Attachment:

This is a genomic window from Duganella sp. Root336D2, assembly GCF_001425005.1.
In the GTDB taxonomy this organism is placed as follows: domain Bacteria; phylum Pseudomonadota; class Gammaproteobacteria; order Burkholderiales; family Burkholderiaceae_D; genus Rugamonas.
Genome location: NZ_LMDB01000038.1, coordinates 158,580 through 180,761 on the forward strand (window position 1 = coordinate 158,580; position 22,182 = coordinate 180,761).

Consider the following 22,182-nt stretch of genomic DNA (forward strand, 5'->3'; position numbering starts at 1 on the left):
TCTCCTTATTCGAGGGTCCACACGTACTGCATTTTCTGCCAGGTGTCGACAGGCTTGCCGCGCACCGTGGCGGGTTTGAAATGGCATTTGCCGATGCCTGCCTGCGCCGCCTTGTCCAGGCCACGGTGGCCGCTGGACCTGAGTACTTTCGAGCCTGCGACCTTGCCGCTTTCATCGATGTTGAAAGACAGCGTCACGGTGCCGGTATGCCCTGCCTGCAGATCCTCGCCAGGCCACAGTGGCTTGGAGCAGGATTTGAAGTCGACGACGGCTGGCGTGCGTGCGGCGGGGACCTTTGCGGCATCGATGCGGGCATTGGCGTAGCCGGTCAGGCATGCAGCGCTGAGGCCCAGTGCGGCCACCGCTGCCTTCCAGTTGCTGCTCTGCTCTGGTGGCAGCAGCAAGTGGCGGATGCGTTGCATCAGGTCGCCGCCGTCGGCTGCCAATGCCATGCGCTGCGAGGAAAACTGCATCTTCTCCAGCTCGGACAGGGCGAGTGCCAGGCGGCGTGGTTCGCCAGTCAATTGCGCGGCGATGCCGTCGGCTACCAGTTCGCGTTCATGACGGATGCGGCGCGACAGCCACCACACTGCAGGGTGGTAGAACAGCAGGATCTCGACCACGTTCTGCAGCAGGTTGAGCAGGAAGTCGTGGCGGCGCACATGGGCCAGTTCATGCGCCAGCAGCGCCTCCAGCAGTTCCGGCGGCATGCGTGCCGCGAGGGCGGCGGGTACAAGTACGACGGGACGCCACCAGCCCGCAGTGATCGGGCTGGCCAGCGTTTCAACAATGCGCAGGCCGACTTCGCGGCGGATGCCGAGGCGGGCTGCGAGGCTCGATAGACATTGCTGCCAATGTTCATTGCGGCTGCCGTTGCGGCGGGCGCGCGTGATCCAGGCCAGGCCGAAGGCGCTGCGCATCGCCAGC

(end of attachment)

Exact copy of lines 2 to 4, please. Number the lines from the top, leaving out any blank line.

In the GTDB taxonomy this organism is placed as follows: domain Bacteria; phylum Pseudomonadota; class Gammaproteobacteria; order Burkholderiales; family Burkholderiaceae_D; genus Rugamonas.
Genome location: NZ_LMDB01000038.1, coordinates 158,580 through 180,761 on the forward strand (window position 1 = coordinate 158,580; position 22,182 = coordinate 180,761).

Consider the following 22,182-nt stretch of genomic DNA (forward strand, 5'->3'; position numbering starts at 1 on the left):